A Tribute to D & D: We Were Heroes
by Kevin Rigdon (@pralix1138)
Back before it was cool to be a nerd, before the days of the geek, we lived in secret, gathering weekly to enact ancient rituals. In the days when it seemed the world could end at any moment in a fiery, nuclear conflagration, even in the days of grunge and self-pity and indulgence, we carried on the traditions of our forebears. We gathered, we sat, looked one another in the eyes,and told stories. Oh, the stories we told! Stories of fell dragons, hideous demons, of insurmountable evils, all of which came flowing from our minds to be mingled and formed into new legends. Yes, we told stories. More importantly, and significantly, for a world that gave no thought to us, we told the One Story.
There among us was the Paladin, the party leader, and righter of wrongs, wielding the polyhedrons like a +5 Holy Avenger, and guiding us into shadowy dungeons, secure in his divine fervor that we would make it out alive again. But even if we didn’t, dying for a just cause would secure a divine reward and a bardic commemoration.
Next came the Cleric, the source of succor and healing, the spiritual center of the party. He kept us alive, and through his example of caring for the poor and insignificant souls we encountered within the story, we learned to fight for something bigger than ourselves. We came to know that there were people of all races: humans, elves, dwarves, halflings, and so on, who needed defending. But when his ire was raised, the Cleric was not hesitant to enter the fray to crack heads, destroy the demonic, and turn the undead to ash by brandishing his holy symbol.
In the next seat around the table of stories came the warrior. As she was the mightiest among us (having the most hit points), she was the one who fearlessly waded into battle ahead of everyone else, heedless of the danger. Even faced with certain death, she did not fear. She was not one for schoolin’ or spellcraft, eschewing everything that would distract her from her focus on her sword.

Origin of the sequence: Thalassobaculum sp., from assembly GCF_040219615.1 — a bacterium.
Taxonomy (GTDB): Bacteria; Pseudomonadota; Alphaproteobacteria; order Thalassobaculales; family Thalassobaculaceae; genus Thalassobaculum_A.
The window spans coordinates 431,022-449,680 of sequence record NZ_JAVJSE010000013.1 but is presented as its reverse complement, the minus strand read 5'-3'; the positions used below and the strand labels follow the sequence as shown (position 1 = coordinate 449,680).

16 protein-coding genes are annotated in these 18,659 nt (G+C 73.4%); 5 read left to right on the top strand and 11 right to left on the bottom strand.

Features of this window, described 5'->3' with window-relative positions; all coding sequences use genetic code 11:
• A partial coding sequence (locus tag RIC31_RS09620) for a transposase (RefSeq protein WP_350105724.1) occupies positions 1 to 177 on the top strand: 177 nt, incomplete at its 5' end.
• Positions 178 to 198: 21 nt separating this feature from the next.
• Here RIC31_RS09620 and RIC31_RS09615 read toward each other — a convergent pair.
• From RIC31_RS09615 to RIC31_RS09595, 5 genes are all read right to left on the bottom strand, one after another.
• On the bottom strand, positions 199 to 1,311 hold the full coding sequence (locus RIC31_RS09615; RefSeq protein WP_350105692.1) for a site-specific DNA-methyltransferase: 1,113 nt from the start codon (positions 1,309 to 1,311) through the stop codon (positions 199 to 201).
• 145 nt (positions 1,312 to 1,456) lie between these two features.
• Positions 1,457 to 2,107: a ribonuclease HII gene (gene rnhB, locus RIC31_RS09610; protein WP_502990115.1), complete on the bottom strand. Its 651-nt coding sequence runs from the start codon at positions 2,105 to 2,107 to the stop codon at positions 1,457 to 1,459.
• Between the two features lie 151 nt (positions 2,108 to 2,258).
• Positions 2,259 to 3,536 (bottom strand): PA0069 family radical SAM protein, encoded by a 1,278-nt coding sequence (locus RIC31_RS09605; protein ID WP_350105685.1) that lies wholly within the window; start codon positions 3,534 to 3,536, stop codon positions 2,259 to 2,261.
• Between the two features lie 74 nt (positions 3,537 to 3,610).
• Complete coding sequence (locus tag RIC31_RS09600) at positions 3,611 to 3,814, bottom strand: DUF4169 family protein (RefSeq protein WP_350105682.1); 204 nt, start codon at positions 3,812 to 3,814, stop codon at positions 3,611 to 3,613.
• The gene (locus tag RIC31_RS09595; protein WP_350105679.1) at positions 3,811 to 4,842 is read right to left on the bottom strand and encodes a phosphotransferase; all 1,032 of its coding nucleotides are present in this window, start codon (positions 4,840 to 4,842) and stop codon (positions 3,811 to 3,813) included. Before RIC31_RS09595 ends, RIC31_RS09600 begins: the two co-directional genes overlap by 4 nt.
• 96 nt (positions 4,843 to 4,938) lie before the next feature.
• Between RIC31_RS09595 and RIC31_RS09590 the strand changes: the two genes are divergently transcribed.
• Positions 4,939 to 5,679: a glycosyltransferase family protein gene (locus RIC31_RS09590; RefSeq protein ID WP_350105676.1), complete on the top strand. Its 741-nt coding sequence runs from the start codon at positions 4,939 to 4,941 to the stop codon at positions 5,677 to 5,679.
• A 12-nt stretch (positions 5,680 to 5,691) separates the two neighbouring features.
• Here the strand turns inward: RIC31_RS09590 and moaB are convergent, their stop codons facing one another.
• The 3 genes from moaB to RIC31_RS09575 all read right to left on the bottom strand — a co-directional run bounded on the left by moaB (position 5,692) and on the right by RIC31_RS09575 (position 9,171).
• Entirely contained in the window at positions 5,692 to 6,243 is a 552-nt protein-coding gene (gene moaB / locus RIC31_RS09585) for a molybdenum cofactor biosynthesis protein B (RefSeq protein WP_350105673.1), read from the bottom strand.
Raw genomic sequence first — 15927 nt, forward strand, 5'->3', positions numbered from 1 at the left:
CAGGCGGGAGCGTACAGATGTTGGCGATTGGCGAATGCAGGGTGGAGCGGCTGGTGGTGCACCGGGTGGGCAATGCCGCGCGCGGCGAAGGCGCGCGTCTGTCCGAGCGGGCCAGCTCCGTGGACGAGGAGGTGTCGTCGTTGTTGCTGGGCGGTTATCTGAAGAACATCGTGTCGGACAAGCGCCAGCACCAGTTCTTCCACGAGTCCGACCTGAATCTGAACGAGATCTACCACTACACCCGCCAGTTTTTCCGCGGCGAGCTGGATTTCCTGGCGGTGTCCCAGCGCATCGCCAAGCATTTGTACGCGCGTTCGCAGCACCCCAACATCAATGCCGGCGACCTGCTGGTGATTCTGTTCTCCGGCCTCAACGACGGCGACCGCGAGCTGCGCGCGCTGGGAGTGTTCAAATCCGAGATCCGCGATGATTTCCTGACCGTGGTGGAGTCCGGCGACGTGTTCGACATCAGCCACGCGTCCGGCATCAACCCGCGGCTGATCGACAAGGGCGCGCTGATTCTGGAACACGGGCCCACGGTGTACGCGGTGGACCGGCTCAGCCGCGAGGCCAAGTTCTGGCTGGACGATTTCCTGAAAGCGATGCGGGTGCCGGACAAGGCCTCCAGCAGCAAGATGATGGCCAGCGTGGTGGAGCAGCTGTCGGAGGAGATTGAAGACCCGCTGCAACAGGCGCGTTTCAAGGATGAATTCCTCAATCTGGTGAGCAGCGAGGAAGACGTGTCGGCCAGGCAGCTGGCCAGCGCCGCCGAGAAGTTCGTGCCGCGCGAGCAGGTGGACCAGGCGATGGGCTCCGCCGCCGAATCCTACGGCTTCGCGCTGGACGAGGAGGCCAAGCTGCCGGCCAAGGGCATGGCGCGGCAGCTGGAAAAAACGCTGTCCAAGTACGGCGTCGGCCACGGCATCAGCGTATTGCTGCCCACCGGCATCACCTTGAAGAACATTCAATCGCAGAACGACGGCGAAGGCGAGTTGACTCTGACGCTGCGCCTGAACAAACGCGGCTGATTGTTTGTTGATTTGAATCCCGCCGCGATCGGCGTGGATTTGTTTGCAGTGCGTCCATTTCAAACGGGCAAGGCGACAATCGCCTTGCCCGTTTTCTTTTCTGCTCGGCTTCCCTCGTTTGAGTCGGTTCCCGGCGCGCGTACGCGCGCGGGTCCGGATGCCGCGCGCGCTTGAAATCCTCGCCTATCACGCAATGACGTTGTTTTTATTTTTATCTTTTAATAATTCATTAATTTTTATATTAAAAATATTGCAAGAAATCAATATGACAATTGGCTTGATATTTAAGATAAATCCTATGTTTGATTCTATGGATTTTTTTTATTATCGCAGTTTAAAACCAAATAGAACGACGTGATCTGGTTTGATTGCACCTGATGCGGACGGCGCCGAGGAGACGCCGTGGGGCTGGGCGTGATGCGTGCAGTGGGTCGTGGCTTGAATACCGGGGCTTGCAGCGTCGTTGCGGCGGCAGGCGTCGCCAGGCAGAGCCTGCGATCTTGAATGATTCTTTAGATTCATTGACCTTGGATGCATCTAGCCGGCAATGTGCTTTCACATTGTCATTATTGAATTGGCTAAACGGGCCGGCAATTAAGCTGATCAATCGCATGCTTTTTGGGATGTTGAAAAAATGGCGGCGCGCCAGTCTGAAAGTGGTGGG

But even the warrior, with her myopic focus on her weapon, could not deal as much damage as the wizard. The wizard was built to stand behind the Warrior, the Cleric, and the Paladin because of his weak constitution. But even though he had the fewest hit points (a d4 does not yield very many hit points), he always kept a stack of d6’s at the ready for the spectacular display that is Fireball. Fires, bangs, and smells are child’s play, however, next to the ability to Power Word Kill–assuming he lived long enough to cast it.
Rounding out the troupe, is the lovable trickster known as the Thief (now more commonly referred to as Rogue). Sometimes, sometimes–especially when the Paladin was otherwise distracted with helping the downtrodden or praying–the Thief would be called upon to employ her particular skill set to pickpocket, pick locks, wriggle out of manacles, or chains, or sneak around to spy. And lest we forget her martial prowess, the Thief could quickly remind us how dangerous she really is with the all too sneaky Back Stab.
Gathered together with a well-rounded party, each member contributing something to the whole, we created stories. More than mere stories, we created myths, we became those myths, and to this day we recall the exploits of those characters whose physical makeup consists of nothing more than paper and scrawls in pencil. Nevertheless, they are part of who we have become, and we are better for it.
When many of our contemporaries were involved in the vain pursuits of popularity or sexual conquest, and all of the social pressures that follow these exploits, we were saving the world. We were heroes. We are the Knights of the d20.
-Drayson the Quick, Elven
Thief Rogue Hero
Photo Credit Marc Garrido